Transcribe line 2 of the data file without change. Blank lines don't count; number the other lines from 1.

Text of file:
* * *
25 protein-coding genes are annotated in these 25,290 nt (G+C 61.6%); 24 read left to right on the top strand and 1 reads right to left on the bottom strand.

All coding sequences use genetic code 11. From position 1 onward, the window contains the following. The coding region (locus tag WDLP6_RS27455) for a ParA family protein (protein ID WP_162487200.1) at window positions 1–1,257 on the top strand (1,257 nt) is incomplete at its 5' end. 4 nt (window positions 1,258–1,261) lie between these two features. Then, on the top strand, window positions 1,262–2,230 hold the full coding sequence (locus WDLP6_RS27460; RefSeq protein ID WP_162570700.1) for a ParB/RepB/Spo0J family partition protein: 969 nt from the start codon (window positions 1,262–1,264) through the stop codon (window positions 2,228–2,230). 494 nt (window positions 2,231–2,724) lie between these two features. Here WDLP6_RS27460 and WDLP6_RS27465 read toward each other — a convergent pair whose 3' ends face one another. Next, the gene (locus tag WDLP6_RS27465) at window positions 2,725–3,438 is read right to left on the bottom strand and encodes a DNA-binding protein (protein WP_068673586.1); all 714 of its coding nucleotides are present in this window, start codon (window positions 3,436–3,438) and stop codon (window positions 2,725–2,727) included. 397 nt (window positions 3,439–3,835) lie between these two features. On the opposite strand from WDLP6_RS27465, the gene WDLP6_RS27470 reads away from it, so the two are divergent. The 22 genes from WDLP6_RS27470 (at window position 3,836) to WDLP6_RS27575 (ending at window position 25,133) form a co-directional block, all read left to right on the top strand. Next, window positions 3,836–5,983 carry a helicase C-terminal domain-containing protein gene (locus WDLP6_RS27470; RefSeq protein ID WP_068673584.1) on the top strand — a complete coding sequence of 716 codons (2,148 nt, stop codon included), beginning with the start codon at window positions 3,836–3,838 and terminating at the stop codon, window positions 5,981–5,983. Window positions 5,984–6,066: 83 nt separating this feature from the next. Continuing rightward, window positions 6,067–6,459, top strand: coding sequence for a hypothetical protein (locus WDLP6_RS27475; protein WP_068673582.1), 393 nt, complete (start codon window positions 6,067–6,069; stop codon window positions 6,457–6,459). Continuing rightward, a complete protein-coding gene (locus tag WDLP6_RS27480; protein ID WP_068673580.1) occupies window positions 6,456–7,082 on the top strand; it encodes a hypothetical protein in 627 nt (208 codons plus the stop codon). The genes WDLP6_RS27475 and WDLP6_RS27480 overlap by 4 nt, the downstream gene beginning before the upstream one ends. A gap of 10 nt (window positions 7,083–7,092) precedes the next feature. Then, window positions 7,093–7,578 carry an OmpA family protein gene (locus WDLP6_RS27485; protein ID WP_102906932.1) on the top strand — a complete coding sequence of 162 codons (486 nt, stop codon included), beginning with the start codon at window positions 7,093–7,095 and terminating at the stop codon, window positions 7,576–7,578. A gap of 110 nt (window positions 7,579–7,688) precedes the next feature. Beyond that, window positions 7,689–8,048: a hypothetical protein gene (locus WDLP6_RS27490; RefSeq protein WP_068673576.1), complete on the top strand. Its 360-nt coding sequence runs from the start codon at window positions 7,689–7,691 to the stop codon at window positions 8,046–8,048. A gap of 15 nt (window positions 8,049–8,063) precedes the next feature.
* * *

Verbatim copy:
All coding sequences use genetic code 11. From position 1 onward, the window contains the following. The coding region (locus tag WDLP6_RS27455) for a ParA family protein (protein ID WP_162487200.1) at window positions 1–1,257 on the top strand (1,257 nt) is incomplete at its 5' end. 4 nt (window positions 1,258–1,261) lie between these two features. Then, on the top strand, window positions 1,262–2,230 hold the full coding sequence (locus WDLP6_RS27460; RefSeq protein ID WP_162570700.1) for a ParB/RepB/Spo0J family partition protein: 969 nt from the start codon (window positions 1,262–1,264) through the stop codon (window positions 2,228–2,230). 494 nt (window positions 2,231–2,724) lie between these two features. Here WDLP6_RS27460 and WDLP6_RS27465 read toward each other — a convergent pair whose 3' ends face one another. Next, the gene (locus tag WDLP6_RS27465) at window positions 2,725–3,438 is read right to left on the bottom strand and encodes a DNA-binding protein (protein WP_068673586.1); all 714 of its coding nucleotides are present in this window, start codon (window positions 3,436–3,438) and stop codon (window positions 2,725–2,727) included. 397 nt (window positions 3,439–3,835) lie between these two features. On the opposite strand from WDLP6_RS27465, the gene WDLP6_RS27470 reads away from it, so the two are divergent. The 22 genes from WDLP6_RS27470 (at window position 3,836) to WDLP6_RS27575 (ending at window position 25,133) form a co-directional block, all read left to right on the top strand. Next, window positions 3,836–5,983 carry a helicase C-terminal domain-containing protein gene (locus WDLP6_RS27470; RefSeq protein ID WP_068673584.1) on the top strand — a complete coding sequence of 716 codons (2,148 nt, stop codon included), beginning with the start codon at window positions 3,836–3,838 and terminating at the stop codon, window positions 5,981–5,983. Window positions 5,984–6,066: 83 nt separating this feature from the next. Continuing rightward, window positions 6,067–6,459, top strand: coding sequence for a hypothetical protein (locus WDLP6_RS27475; protein WP_068673582.1), 393 nt, complete (start codon window positions 6,067–6,069; stop codon window positions 6,457–6,459). Continuing rightward, a complete protein-coding gene (locus tag WDLP6_RS27480; protein ID WP_068673580.1) occupies window positions 6,456–7,082 on the top strand; it encodes a hypothetical protein in 627 nt (208 codons plus the stop codon). The genes WDLP6_RS27475 and WDLP6_RS27480 overlap by 4 nt, the downstream gene beginning before the upstream one ends. A gap of 10 nt (window positions 7,083–7,092) precedes the next feature. Then, window positions 7,093–7,578 carry an OmpA family protein gene (locus WDLP6_RS27485; protein ID WP_102906932.1) on the top strand — a complete coding sequence of 162 codons (486 nt, stop codon included), beginning with the start codon at window positions 7,093–7,095 and terminating at the stop codon, window positions 7,576–7,578. A gap of 110 nt (window positions 7,579–7,688) precedes the next feature. Beyond that, window positions 7,689–8,048: a hypothetical protein gene (locus WDLP6_RS27490; RefSeq protein WP_068673576.1), complete on the top strand. Its 360-nt coding sequence runs from the start codon at window positions 7,689–7,691 to the stop codon at window positions 8,046–8,048. A gap of 15 nt (window positions 8,049–8,063) precedes the next feature.